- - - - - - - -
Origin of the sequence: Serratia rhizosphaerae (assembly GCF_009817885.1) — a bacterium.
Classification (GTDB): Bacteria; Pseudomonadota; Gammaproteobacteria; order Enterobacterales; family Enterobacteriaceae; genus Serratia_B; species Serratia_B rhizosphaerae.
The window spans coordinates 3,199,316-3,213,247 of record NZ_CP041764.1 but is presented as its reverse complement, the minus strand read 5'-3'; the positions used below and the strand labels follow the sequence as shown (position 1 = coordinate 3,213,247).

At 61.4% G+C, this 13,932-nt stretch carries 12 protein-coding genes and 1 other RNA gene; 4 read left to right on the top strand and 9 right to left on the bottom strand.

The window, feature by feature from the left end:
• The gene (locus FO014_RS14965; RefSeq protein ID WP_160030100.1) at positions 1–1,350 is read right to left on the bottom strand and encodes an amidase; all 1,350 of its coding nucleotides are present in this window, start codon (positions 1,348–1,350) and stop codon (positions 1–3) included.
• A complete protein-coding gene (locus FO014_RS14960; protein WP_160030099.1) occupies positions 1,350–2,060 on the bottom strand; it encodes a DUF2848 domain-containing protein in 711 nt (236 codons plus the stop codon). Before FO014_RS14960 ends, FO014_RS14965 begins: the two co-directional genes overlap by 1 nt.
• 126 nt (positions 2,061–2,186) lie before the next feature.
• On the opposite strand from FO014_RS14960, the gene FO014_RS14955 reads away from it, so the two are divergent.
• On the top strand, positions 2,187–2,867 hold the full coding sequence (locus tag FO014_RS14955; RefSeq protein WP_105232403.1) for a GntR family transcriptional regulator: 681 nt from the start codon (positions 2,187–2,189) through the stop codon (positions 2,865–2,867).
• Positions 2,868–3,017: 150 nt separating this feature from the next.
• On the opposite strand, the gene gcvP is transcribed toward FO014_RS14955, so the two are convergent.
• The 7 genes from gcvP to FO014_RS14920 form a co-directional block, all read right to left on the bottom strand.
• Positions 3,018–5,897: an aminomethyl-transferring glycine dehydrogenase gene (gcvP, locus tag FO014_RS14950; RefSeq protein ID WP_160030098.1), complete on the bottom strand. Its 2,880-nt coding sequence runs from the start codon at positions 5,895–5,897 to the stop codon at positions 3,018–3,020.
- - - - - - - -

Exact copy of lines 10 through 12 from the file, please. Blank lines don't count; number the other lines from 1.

• On the top strand, positions 2,187–2,867 hold the full coding sequence (locus tag FO014_RS14955; RefSeq protein WP_105232403.1) for a GntR family transcriptional regulator: 681 nt from the start codon (positions 2,187–2,189) through the stop codon (positions 2,865–2,867).
• Positions 2,868–3,017: 150 nt separating this feature from the next.
• On the opposite strand, the gene gcvP is transcribed toward FO014_RS14955, so the two are convergent.